This is a topics course. Topics vary.
Requirement(s): Division III: Humanities
Approach: Cross-Cultural Analysis (CC); Critical Interpretation (CI)
Counts towards: Film Studies
Crosslisting(s): ENGL-B261
Units: 1.0
(Not Offered 2013-14)

GERM B303 Modern German Prose
This is a topics course. Topics vary. Taught in German.
Requirement(s): Division III: Humanities
Units: 1.0
Instructor(s): Meyer,I.

Spring 2014: Current topic description: Auf welche Weisen produzieren erzählende Texte Bedeutungen? Mit welchen Mitteln hinterfragen sie ethische, historische oder soziale Zusammenhänge? Was für Zwecke erfüllen erzählende Texte? Können erzählende Texte den Leser/die Leserin manipulieren? Wir werden Erzählprosa aus dem 18., 19. und 20. Jahrhundert lesen und dabei nicht nur die Form der Texte untersuchen, sondern auch die Inhalte und Fragen, die sie aufwerfen.

GERM B305 Modern German Drama
This is a topics course. Topics vary. Taught in German.
Requirement(s): Division III: Humanities
Crosslisting(s): COML-B305
Units: 1.0
(Not Offered 2013-14)

GERM B310 Topics in German Literature
This is a topics course. Topics vary. One additional hour of target language instruction TBA.
Requirement(s): Division III: Humanities
Crosslisting(s): HEBR-B310
Units: 1.0
(Not Offered 2013-14)

GERM B320 Topics in German Literature and Culture
This is a topics course. Topics vary. Previous topics include: Romantic Literary Theory and Literary Modernity; Configurations of Femininity in German Literature; Nietzsche and Modern Cultural Criticism; Contemporary German Fiction; No Child Left Behind: Education in German Literature and Culture.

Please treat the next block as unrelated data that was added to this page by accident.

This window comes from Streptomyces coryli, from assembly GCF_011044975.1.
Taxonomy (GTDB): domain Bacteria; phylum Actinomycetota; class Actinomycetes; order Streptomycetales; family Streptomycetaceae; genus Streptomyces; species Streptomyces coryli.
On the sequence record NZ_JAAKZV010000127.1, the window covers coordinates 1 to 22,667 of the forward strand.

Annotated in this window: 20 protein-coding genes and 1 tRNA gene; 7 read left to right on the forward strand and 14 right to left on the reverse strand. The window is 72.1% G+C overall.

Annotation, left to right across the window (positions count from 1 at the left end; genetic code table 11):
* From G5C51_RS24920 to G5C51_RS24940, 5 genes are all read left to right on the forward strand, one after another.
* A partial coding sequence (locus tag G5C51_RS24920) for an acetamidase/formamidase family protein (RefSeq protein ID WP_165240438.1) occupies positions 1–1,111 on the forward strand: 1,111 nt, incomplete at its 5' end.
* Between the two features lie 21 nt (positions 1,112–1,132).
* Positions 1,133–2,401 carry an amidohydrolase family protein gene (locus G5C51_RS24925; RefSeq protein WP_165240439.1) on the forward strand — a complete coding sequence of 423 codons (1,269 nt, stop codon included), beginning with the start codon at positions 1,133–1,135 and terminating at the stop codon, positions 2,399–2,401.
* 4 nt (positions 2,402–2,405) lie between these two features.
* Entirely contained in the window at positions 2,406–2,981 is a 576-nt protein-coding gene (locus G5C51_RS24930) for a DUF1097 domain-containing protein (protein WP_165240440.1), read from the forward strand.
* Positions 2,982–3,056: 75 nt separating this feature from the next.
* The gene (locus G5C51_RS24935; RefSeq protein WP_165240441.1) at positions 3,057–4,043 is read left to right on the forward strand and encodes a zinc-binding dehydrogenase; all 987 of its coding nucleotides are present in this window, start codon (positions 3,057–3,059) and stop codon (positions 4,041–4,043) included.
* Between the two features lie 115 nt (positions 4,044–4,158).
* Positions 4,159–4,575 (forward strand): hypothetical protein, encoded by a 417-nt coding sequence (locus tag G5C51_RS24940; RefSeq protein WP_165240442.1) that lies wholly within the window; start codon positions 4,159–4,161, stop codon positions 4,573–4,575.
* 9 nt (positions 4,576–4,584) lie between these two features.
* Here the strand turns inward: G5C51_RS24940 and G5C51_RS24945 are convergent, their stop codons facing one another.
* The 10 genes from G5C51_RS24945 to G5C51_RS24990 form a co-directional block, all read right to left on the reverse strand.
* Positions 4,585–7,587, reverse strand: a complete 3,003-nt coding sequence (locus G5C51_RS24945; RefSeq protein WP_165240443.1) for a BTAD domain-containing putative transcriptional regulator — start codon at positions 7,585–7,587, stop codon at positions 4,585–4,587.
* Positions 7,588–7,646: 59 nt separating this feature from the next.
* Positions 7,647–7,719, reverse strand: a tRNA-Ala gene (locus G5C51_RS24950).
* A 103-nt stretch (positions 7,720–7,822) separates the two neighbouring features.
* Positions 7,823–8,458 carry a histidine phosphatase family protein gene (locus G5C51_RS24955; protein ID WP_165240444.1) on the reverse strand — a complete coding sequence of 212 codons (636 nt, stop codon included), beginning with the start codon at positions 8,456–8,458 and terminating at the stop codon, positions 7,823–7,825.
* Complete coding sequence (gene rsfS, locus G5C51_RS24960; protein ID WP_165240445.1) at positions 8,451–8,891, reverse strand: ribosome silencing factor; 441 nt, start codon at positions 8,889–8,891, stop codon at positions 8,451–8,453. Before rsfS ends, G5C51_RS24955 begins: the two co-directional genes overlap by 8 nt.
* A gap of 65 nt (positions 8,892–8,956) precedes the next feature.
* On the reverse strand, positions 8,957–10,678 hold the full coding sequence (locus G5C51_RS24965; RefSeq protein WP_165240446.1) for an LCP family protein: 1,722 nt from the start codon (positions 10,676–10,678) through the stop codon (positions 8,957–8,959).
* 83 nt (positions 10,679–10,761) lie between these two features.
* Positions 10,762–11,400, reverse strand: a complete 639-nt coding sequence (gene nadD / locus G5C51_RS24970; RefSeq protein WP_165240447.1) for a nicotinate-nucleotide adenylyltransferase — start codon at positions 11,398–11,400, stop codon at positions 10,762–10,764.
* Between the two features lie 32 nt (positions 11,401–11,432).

Requirement(s): Division III: Humanities
Counts towards: Film Studies
Crosslisting(s): EDUC-B320
Units: 1.0
(Not Offered 2013-14)

GERM B321 Advanced Topics in German Cultural Studies
This is a topics course. Topics vary. Topic for 2011-12 was The Transnational Cosmopolitanism of Swiss Literature.
Requirement(s): Division III: Humanities
Counts towards: Gender and Sexuality Studies
Crosslisting(s): HART-B348; COML-B321; CITY-B319
Units: 1.0
(Not Offered 2013-14)

GERM B329 Wittgenstein
Wittgenstein is notable for developing two philosophical systems. In the first, he attempted to show that there is a single common structure underlying all language, thought and being. In the second, he denied the idea of such a structure and claimed that the job of philosophy was to free philosophers from bewitchments due to misunderstandings of ordinary concepts in language. The course begins by sketching the first system. We then turn to his rejection of the earlier ideas as outlined in Philosophical Investigations and On Certainty. We also examine contemporary interpretations of Wittgenstein’s later work.
Requirement(s): Division III: Humanities
Crosslisting(s): PHIL-B329
Units: 1.0
(Not Offered 2013-14)

GERM B380 Topics in Contemporary Art
This is a topic course. Course content varies.
Requirement(s): Division III: Humanities
Crosslisting(s): HART-B380
Units: 1.0
(Not Offered 2013-14)

GERM B399 Senior Seminar
Units: 1.0
Instructor(s): Kenosian,D.
(Spring 2014)

GERM B403 Supervised Work
Units: 1.0
Instructor(s): Dept. staff, TBA
(Fall 2013)

GERM B403 Supervised Work
Units: 1.0
Instructor(s): Dept. staff, TBA
(Spring 2014)

GERM B421 German for Reading Knowledge
This course will provide graduate and undergraduate students with the skills to read and translate challenging academic texts from German into English. We will quickly cover the essentials of German grammar and focus on vocabulary and constructions that one can encounter in scholarly writing from a variety of disciplines. Does not fulfill the Language Requirement.
Units: 1.0
Instructor(s): Seyhan,A.
(Fall 2013)